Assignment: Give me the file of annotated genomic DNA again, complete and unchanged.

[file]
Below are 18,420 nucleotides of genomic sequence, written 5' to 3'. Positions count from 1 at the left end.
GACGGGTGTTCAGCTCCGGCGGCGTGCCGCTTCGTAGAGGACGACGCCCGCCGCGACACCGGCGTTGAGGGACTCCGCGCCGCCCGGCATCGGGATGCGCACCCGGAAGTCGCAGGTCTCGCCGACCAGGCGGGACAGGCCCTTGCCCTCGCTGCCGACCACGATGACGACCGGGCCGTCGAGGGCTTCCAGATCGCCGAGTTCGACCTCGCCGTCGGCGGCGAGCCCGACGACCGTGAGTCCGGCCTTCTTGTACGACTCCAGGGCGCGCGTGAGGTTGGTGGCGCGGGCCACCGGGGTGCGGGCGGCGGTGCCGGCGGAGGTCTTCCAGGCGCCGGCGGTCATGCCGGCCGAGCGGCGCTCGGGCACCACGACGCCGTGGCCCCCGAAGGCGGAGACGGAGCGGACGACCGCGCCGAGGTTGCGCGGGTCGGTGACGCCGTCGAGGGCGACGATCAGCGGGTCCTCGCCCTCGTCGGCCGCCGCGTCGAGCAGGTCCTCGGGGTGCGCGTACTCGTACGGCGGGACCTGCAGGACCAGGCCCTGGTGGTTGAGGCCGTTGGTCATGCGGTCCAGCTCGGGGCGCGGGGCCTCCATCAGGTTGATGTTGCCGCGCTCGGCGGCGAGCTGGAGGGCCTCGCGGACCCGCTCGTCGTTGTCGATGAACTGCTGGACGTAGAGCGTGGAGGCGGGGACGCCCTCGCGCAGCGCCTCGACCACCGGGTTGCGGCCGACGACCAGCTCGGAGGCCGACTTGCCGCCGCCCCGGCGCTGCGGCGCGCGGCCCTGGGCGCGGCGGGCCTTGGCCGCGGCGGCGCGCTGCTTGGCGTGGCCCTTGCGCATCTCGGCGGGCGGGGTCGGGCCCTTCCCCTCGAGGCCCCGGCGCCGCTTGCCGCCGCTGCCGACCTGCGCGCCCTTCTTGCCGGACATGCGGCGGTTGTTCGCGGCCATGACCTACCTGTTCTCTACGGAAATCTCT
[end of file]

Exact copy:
Below are 18,420 nucleotides of genomic sequence, written 5' to 3'. Positions count from 1 at the left end.
GACGGGTGTTCAGCTCCGGCGGCGTGCCGCTTCGTAGAGGACGACGCCCGCCGCGACACCGGCGTTGAGGGACTCCGCGCCGCCCGGCATCGGGATGCGCACCCGGAAGTCGCAGGTCTCGCCGACCAGGCGGGACAGGCCCTTGCCCTCGCTGCCGACCACGATGACGACCGGGCCGTCGAGGGCTTCCAGATCGCCGAGTTCGACCTCGCCGTCGGCGGCGAGCCCGACGACCGTGAGTCCGGCCTTCTTGTACGACTCCAGGGCGCGCGTGAGGTTGGTGGCGCGGGCCACCGGGGTGCGGGCGGCGGTGCCGGCGGAGGTCTTCCAGGCGCCGGCGGTCATGCCGGCCGAGCGGCGCTCGGGCACCACGACGCCGTGGCCCCCGAAGGCGGAGACGGAGCGGACGACCGCGCCGAGGTTGCGCGGGTCGGTGACGCCGTCGAGGGCGACGATCAGCGGGTCCTCGCCCTCGTCGGCCGCCGCGTCGAGCAGGTCCTCGGGGTGCGCGTACTCGTACGGCGGGACCTGCAGGACCAGGCCCTGGTGGTTGAGGCCGTTGGTCATGCGGTCCAGCTCGGGGCGCGGGGCCTCCATCAGGTTGATGTTGCCGCGCTCGGCGGCGAGCTGGAGGGCCTCGCGGACCCGCTCGTCGTTGTCGATGAACTGCTGGACGTAGAGCGTGGAGGCGGGGACGCCCTCGCGCAGCGCCTCGACCACCGGGTTGCGGCCGACGACCAGCTCGGAGGCCGACTTGCCGCCGCCCCGGCGCTGCGGCGCGCGGCCCTGGGCGCGGCGGGCCTTGGCCGCGGCGGCGCGCTGCTTGGCGTGGCCCTTGCGCATCTCGGCGGGCGGGGTCGGGCCCTTCCCCTCGAGGCCCCGGCGCCGCTTGCCGCCGCTGCCGACCTGCGCGCCCTTCTTGCCGGACATGCGGCGGTTGTTCGCGGCCATGACCTACCTGTTCTCTACGGAAATCTCT